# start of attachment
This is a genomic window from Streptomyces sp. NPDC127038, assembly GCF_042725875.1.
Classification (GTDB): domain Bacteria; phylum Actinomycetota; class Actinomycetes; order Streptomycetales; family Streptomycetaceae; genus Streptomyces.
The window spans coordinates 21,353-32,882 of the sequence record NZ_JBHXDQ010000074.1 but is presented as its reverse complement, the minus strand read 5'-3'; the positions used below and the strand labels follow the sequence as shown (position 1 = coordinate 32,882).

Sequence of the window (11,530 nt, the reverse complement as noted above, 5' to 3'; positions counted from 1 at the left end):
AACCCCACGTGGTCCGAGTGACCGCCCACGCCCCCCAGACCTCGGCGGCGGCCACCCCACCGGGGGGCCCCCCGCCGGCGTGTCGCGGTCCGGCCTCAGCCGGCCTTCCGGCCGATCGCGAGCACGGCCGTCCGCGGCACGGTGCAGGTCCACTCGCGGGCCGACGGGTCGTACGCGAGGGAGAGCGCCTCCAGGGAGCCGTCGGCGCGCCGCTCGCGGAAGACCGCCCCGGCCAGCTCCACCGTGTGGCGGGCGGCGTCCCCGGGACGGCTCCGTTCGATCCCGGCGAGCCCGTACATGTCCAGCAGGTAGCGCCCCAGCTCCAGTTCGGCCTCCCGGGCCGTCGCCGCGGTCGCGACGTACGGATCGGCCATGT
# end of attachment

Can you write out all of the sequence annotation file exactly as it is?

This is a genomic window from Streptomyces sp. NPDC127038, assembly GCF_042725875.1.
Classification (GTDB): domain Bacteria; phylum Actinomycetota; class Actinomycetes; order Streptomycetales; family Streptomycetaceae; genus Streptomyces.
The window spans coordinates 21,353-32,882 of the sequence record NZ_JBHXDQ010000074.1 but is presented as its reverse complement, the minus strand read 5'-3'; the positions used below and the strand labels follow the sequence as shown (position 1 = coordinate 32,882).

Sequence of the window (11,530 nt, the reverse complement as noted above, 5' to 3'; positions counted from 1 at the left end):
AACCCCACGTGGTCCGAGTGACCGCCCACGCCCCCCAGACCTCGGCGGCGGCCACCCCACCGGGGGGCCCCCCGCCGGCGTGTCGCGGTCCGGCCTCAGCCGGCCTTCCGGCCGATCGCGAGCACGGCCGTCCGCGGCACGGTGCAGGTCCACTCGCGGGCCGACGGGTCGTACGCGAGGGAGAGCGCCTCCAGGGAGCCGTCGGCGCGCCGCTCGCGGAAGACCGCCCCGGCCAGCTCCACCGTGTGGCGGGCGGCGTCCCCGGGACGGCTCCGTTCGATCCCGGCGAGCCCGTACATGTCCAGCAGGTAGCGCCCCAGCTCCAGTTCGGCCTCCCGGGCCGTCGCCGCGGTCGCGACGTACGGATCGGCCATGT